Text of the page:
Sheltered Accommodation for Long-term Elderly Care

Sheltered accommodation is another option for long-term elderly care as opposed to care homes, care in the community or living with family.  Often it is called warden controlled accommodation, as this is one of the benefits, there is a warden on site usually 24 hours, they often live on site.  In many sheltered accommodation facilities medical care is also provided, many places have a nurse who has access to a defibrillator and other necessary equipment, in case of an emergency.  Maintenance of the properties is also carried out on a regular basis, and there is always someone on hand to change a light bulb, help with laundry, rubbish removal and odd jobs.  

You have your own front door key and each unit is self-contained, some single ones however are just a studio flat with the bed screened off from the living area, perhaps not suitable for a person who has lived in a house with plenty of space.  You have to view them to see whether you could consider living there.  Most units have a bathroom, kitchen, bedroom, living area, and a small hall with storage space.  They are perfectly adequate if you can rationalize some of your possessions that you do no longer need.  Being more compact, they are easy to clean, but you could pay a cleaner a nominal charge if you so wished.  Some retirement villages even have cleaning services you can include as part of your weekly rent.

A mobile hairdresser usually makes weekly visits, or if you’re mobile enough you can visit a local one, do your own shopping and act as though you were still living in a private house, however, you have help on hand if needed.  Often a minibus will take residents to a local supermarket weekly to do their shopping if they cannot drive, walk far or use the local bus.

There is a communal lounge where you can sit in the evenings, usually with a television, but if you prefer you can stay in the privacy of your own flat.  A notice-board will be on display featuring the many activities happening in the lounge e.g. bingo, games, coffee mornings or trips out and about.  If you are a social animal this is an ideal way to spend your later years, as you will always have someone to talk to. Another advantage is the fact that as you deteriorate you can have carers come in to do various chores, meals on wheels, your GP would do home visits and if you have been there for a long time, the warden and staff would do all in their power to allow you to stay there, rather than move to a rest home.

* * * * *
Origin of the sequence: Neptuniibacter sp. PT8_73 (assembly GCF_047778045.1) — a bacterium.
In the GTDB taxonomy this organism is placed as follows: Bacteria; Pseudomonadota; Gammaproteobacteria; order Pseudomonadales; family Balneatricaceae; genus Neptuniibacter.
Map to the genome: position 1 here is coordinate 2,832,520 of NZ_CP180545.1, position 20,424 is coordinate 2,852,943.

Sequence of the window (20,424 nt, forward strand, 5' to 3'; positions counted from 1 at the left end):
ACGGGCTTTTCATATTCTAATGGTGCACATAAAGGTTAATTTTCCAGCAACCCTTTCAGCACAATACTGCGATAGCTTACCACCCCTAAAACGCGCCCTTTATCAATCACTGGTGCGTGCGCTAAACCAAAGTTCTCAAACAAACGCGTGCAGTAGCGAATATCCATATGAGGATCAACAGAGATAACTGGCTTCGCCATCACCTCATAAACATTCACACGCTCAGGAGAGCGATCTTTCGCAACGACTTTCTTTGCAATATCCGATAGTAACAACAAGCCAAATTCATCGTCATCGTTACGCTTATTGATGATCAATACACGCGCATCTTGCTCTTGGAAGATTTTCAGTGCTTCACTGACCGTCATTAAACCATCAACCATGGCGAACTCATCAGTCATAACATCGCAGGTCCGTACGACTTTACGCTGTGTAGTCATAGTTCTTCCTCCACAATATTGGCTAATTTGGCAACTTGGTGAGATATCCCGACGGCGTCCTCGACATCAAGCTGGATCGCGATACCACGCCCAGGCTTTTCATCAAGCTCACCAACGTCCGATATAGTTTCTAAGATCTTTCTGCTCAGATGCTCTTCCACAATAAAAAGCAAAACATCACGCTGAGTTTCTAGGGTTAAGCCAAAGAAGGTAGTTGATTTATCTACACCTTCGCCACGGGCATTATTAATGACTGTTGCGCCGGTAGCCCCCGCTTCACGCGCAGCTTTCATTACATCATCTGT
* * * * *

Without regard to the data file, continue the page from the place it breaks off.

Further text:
Retiring and Living Independently

Over 55’s are now moving into sheltered accommodation as they see it as a good way to live, whilst still maintaining some independence.   In a sense making a move into a sheltered accommodation environment, whilst you are still able-bodied, is as much about making that transition to a pleasant and supportive place and preparing for retirement years before they actually truly descend upon you.  For this reason, many sheltered accommodation facilities are now called retirement villages, retirement homes, retirement communities or independent living, to connote this sense of a pleasant social, communal surrounding.

Whilst many sheltered housing facilities are owned and operated by the local authority, there are also privately owned warden-controlled flats.  Northern British Housing Association and Anchor Housing are two of the most well known who operate an efficient system.  Anchor Housing is a registered charity and is England’s largest not-for-profit housing association catering to the needs of those over 55, and has retirement properties around the country with rental prices starting at as little as £43.00 a week. Places for People is another national not-for-dividend organization that manages a range of housing developments, including sheltered housing for the over 55, throughout the UK.

Charges do vary between different housing associations, the rent usually covers all costs including energy costs, and you would get help dependent upon your financial status, in fact some residents end up paying nothing at all.

Applying for a Sheltered Accommodation Place

To apply for accommodation you would have to complete a form a time before you wished to enter a flat, as there is usually a waiting list, but not a huge one.  There are also usually a couple of rooms set aside for visiting relatives to stay in if they wish, this is very handy if they live a distance from you.

You do need to give it some thought and visit a few in the vicinity you wish to live before making a decision.  They can be the ideal choice for some people, and I know many who believe moving into sheltered accommodation was the best thing they ever did, however, a sheltered living environment will not suit everybody.  Couples can also have double flats, which are, of course a lot larger. At one time a single person could take a double flat, this practice was discontinued for a while, however you may find a housing association which will allow this, enabling you to have a lot more space.

All-in-all sheltered accommodation facilities seem quite happy, friendly places and it takes the worry out of many aspects of coping as you age.  For this reason considering sheltered housing can certainly be the right decision in preparing for your long-term care as you approach those ‘twilight’ years.

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